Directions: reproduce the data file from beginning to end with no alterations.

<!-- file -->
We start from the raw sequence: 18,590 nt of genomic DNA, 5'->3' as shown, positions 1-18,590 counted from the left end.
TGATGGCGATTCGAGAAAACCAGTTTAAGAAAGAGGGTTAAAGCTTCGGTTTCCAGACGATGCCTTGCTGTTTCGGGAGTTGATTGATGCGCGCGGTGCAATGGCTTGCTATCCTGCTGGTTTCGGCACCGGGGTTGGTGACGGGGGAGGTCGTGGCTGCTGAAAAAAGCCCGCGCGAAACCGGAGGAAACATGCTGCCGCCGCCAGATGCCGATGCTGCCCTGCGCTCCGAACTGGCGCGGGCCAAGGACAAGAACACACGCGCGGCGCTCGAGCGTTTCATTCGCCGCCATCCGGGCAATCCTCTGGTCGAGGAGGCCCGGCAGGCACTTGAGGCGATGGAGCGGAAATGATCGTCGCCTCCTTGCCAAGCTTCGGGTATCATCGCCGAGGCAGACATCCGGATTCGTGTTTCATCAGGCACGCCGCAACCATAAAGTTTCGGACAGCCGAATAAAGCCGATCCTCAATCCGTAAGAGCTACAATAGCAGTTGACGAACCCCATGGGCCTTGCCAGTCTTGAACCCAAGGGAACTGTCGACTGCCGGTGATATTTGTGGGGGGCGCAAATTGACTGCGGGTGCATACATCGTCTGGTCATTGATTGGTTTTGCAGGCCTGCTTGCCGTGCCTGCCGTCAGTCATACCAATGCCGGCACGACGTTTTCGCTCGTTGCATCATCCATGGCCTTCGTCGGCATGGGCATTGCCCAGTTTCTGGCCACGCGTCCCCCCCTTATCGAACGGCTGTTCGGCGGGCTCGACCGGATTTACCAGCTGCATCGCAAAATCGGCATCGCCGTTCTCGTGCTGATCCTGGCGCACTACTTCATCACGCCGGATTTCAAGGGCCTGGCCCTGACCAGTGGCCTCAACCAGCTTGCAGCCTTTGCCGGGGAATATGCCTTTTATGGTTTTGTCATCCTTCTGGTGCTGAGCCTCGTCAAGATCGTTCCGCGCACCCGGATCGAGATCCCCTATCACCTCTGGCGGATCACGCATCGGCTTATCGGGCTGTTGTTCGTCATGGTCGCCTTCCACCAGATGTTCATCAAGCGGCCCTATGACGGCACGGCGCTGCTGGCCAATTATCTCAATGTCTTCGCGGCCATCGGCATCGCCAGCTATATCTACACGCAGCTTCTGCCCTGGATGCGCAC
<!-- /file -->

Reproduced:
We start from the raw sequence: 18,590 nt of genomic DNA, 5'->3' as shown, positions 1-18,590 counted from the left end.
TGATGGCGATTCGAGAAAACCAGTTTAAGAAAGAGGGTTAAAGCTTCGGTTTCCAGACGATGCCTTGCTGTTTCGGGAGTTGATTGATGCGCGCGGTGCAATGGCTTGCTATCCTGCTGGTTTCGGCACCGGGGTTGGTGACGGGGGAGGTCGTGGCTGCTGAAAAAAGCCCGCGCGAAACCGGAGGAAACATGCTGCCGCCGCCAGATGCCGATGCTGCCCTGCGCTCCGAACTGGCGCGGGCCAAGGACAAGAACACACGCGCGGCGCTCGAGCGTTTCATTCGCCGCCATCCGGGCAATCCTCTGGTCGAGGAGGCCCGGCAGGCACTTGAGGCGATGGAGCGGAAATGATCGTCGCCTCCTTGCCAAGCTTCGGGTATCATCGCCGAGGCAGACATCCGGATTCGTGTTTCATCAGGCACGCCGCAACCATAAAGTTTCGGACAGCCGAATAAAGCCGATCCTCAATCCGTAAGAGCTACAATAGCAGTTGACGAACCCCATGGGCCTTGCCAGTCTTGAACCCAAGGGAACTGTCGACTGCCGGTGATATTTGTGGGGGGCGCAAATTGACTGCGGGTGCATACATCGTCTGGTCATTGATTGGTTTTGCAGGCCTGCTTGCCGTGCCTGCCGTCAGTCATACCAATGCCGGCACGACGTTTTCGCTCGTTGCATCATCCATGGCCTTCGTCGGCATGGGCATTGCCCAGTTTCTGGCCACGCGTCCCCCCCTTATCGAACGGCTGTTCGGCGGGCTCGACCGGATTTACCAGCTGCATCGCAAAATCGGCATCGCCGTTCTCGTGCTGATCCTGGCGCACTACTTCATCACGCCGGATTTCAAGGGCCTGGCCCTGACCAGTGGCCTCAACCAGCTTGCAGCCTTTGCCGGGGAATATGCCTTTTATGGTTTTGTCATCCTTCTGGTGCTGAGCCTCGTCAAGATCGTTCCGCGCACCCGGATCGAGATCCCCTATCACCTCTGGCGGATCACGCATCGGCTTATCGGGCTGTTGTTCGTCATGGTCGCCTTCCACCAGATGTTCATCAAGCGGCCCTATGACGGCACGGCGCTGCTGGCCAATTATCTCAATGTCTTCGCGGCCATCGGCATCGCCAGCTATATCTACACGCAGCTTCTGCCCTGGATGCGCAC